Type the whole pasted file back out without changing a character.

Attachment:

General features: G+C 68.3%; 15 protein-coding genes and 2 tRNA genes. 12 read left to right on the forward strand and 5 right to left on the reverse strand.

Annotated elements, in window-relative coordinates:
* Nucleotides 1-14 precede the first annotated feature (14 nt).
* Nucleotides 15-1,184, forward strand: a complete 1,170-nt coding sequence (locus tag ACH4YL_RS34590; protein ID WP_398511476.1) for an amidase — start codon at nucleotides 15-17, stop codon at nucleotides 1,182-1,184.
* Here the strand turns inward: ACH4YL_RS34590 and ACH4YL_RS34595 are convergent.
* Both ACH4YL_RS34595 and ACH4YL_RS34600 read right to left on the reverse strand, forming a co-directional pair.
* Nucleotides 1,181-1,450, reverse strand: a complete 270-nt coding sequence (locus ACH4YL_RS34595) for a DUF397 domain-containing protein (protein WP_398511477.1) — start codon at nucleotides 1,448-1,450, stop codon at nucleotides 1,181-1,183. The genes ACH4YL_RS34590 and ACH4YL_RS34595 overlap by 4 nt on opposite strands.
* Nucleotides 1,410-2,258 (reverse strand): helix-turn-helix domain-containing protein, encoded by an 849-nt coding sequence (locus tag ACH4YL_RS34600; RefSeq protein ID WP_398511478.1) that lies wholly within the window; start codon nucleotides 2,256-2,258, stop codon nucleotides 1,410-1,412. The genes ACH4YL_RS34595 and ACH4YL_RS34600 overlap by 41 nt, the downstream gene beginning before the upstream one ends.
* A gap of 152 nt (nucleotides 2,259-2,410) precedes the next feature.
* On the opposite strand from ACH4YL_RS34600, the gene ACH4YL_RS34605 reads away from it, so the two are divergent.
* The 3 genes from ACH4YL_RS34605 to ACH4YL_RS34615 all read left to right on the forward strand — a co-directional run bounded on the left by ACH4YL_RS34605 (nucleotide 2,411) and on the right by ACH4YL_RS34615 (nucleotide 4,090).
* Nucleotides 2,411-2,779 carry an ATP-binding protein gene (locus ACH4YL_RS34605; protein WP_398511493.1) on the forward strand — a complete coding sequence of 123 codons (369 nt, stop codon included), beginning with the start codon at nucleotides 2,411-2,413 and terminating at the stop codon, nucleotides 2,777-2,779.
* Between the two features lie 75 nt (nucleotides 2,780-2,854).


General features: G+C 68.3%; 15 protein-coding genes and 2 tRNA genes. 12 read left to right on the forward strand and 5 right to left on the reverse strand.

Annotated elements, in window-relative coordinates:
* Nucleotides 1-14 precede the first annotated feature (14 nt).
* Nucleotides 15-1,184, forward strand: a complete 1,170-nt coding sequence (locus tag ACH4YL_RS34590; protein ID WP_398511476.1) for an amidase — start codon at nucleotides 15-17, stop codon at nucleotides 1,182-1,184.
* Here the strand turns inward: ACH4YL_RS34590 and ACH4YL_RS34595 are convergent.
* Both ACH4YL_RS34595 and ACH4YL_RS34600 read right to left on the reverse strand, forming a co-directional pair.
* Nucleotides 1,181-1,450, reverse strand: a complete 270-nt coding sequence (locus ACH4YL_RS34595) for a DUF397 domain-containing protein (protein WP_398511477.1) — start codon at nucleotides 1,448-1,450, stop codon at nucleotides 1,181-1,183. The genes ACH4YL_RS34590 and ACH4YL_RS34595 overlap by 4 nt on opposite strands.
* Nucleotides 1,410-2,258 (reverse strand): helix-turn-helix domain-containing protein, encoded by an 849-nt coding sequence (locus tag ACH4YL_RS34600; RefSeq protein ID WP_398511478.1) that lies wholly within the window; start codon nucleotides 2,256-2,258, stop codon nucleotides 1,410-1,412. The genes ACH4YL_RS34595 and ACH4YL_RS34600 overlap by 41 nt, the downstream gene beginning before the upstream one ends.
* A gap of 152 nt (nucleotides 2,259-2,410) precedes the next feature.
* On the opposite strand from ACH4YL_RS34600, the gene ACH4YL_RS34605 reads away from it, so the two are divergent.
* The 3 genes from ACH4YL_RS34605 to ACH4YL_RS34615 all read left to right on the forward strand — a co-directional run bounded on the left by ACH4YL_RS34605 (nucleotide 2,411) and on the right by ACH4YL_RS34615 (nucleotide 4,090).
* Nucleotides 2,411-2,779 carry an ATP-binding protein gene (locus ACH4YL_RS34605; protein WP_398511493.1) on the forward strand — a complete coding sequence of 123 codons (369 nt, stop codon included), beginning with the start codon at nucleotides 2,411-2,413 and terminating at the stop codon, nucleotides 2,777-2,779.
* Between the two features lie 75 nt (nucleotides 2,780-2,854).